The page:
Fitting snugly into a valley at 3,000 ft., Tegucigalpa—more easily called Teguce by the locals—is the capital of Honduras; its narrow streets twist up and down hillsides, sheltering often charming pockets of colonial architecture. For essential sightseeing in Teguce, start right downtown with the lovely La Merced Church and next door the Galeria Nacional de Arte, one of the finest in Central America, tracing Honduras’ rich artistic traditions from pre-Hispanic times through the colonial era and to the present day. Next head for the Parroquia de San Miguel Arcangel (a.k.a. the Cathedral), a fine example of late-colonial architecture and displaying an incredible gold-and-silver altar piece by Guatemalan artist Vincente Galvez. And when in the capital, check the evening program for performances of opera, dance and concerts at the beautiful Teatro Nacional Manuel Bonilla, modeled after the Plaza Athenee in Paris. Fun for dining is El Patio, a rustic culinary landmark for Honduran cuisine. The Real InterContinental is considered the capital’s top hotel, although the small and delightful Humuya Inn, with wood-beam ceilings, tiled floors and indigenous art sprinkled about gives more of a feel of actually being in Honduras.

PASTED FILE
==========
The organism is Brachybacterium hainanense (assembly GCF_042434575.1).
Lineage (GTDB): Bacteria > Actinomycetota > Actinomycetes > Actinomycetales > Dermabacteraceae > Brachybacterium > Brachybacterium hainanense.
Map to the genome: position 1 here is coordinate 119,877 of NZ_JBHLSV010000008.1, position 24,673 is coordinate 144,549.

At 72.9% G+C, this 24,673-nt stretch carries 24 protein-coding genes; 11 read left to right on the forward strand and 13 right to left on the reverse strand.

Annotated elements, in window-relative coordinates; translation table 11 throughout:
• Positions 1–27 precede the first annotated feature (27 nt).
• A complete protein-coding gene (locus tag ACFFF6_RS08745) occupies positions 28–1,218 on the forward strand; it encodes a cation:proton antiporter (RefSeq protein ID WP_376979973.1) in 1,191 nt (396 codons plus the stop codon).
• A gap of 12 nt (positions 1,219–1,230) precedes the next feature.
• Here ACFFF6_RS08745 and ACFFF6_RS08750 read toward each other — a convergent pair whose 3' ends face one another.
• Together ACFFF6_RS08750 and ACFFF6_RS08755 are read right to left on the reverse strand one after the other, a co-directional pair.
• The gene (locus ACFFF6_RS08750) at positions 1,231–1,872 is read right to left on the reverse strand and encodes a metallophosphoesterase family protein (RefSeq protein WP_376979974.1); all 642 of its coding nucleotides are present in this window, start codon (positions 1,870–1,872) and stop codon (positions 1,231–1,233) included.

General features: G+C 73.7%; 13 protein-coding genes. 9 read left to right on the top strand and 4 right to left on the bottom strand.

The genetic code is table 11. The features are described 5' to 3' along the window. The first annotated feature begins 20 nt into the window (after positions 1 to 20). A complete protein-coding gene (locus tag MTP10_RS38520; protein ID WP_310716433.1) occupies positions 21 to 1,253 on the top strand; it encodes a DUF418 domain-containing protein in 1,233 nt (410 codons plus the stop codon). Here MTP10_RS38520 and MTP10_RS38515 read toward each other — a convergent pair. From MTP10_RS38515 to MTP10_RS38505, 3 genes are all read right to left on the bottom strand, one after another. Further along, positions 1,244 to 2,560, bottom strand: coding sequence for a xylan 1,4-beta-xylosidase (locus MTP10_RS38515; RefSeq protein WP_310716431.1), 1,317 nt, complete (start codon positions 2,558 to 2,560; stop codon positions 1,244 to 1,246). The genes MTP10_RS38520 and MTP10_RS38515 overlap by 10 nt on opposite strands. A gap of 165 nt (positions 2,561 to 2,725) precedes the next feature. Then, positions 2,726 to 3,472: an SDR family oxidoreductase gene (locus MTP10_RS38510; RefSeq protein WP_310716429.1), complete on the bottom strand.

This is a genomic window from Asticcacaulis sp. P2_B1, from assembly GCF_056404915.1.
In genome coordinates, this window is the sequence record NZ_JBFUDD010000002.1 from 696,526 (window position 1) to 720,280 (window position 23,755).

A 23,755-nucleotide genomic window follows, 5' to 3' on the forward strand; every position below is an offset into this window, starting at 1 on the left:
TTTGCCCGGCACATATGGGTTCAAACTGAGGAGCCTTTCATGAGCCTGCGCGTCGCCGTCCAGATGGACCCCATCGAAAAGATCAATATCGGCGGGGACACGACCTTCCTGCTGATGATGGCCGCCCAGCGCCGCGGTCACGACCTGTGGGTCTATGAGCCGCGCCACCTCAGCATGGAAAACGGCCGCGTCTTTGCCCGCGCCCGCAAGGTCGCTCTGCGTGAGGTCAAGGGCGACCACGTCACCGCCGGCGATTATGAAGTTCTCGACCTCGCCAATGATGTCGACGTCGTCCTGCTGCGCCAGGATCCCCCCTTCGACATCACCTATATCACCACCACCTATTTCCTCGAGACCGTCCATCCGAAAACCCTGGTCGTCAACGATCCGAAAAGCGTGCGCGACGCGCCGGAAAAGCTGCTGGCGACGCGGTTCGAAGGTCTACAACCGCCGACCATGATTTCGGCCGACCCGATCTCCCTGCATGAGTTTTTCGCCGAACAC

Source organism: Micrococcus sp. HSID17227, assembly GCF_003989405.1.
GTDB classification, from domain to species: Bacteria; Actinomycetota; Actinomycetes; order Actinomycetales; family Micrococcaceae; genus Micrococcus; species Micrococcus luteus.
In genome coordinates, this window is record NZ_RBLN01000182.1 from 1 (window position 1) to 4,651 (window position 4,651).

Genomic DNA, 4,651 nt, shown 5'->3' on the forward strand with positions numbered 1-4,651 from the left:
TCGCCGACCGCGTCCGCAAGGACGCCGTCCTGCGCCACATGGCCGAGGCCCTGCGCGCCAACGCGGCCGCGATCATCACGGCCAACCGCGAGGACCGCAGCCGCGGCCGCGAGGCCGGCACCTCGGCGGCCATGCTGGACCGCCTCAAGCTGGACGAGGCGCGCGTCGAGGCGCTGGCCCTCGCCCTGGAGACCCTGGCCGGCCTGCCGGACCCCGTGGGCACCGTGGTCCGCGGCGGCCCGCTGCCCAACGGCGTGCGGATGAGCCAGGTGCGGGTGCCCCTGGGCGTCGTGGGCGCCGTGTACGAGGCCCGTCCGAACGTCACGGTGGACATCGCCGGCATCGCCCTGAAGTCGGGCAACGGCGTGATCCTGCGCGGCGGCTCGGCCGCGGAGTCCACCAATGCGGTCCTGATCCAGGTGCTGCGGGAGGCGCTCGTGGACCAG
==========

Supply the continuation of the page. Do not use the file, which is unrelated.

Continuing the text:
It’s fun to extend one’s stay here to buy one of the colorful and very collectible native paintings in the handicraft shops of the nearby mountain hamlet of Valle de Angeles, and to step back in time into the 16th century art-filled church of the former mining town of Santa Lucia. Nature lovers can spend a day hiking the trails threading through the cloud forest of La Tigra, the first Honduran national park. Along the main highway to San Pedro Sula (150 miles away) and 50 miles from Tegucigalpa is Comayagua, the first capital of Honduras. It is well worth a visit for its colonial cathedral and smaller church gems, two excellent museums, and streets covered with alfombras, decorative carpets of multi-colored sawdust, during Holy Week.